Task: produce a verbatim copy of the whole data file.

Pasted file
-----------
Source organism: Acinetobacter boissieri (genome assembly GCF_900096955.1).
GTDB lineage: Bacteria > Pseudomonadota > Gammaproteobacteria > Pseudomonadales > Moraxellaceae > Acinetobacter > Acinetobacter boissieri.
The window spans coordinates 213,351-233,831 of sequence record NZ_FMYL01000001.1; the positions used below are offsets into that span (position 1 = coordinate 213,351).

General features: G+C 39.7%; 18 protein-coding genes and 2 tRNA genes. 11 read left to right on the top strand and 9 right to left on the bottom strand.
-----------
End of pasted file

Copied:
Source organism: Acinetobacter boissieri (genome assembly GCF_900096955.1).
GTDB lineage: Bacteria > Pseudomonadota > Gammaproteobacteria > Pseudomonadales > Moraxellaceae > Acinetobacter > Acinetobacter boissieri.
The window spans coordinates 213,351-233,831 of sequence record NZ_FMYL01000001.1; the positions used below are offsets into that span (position 1 = coordinate 213,351).

General features: G+C 39.7%; 18 protein-coding genes and 2 tRNA genes. 11 read left to right on the top strand and 9 right to left on the bottom strand.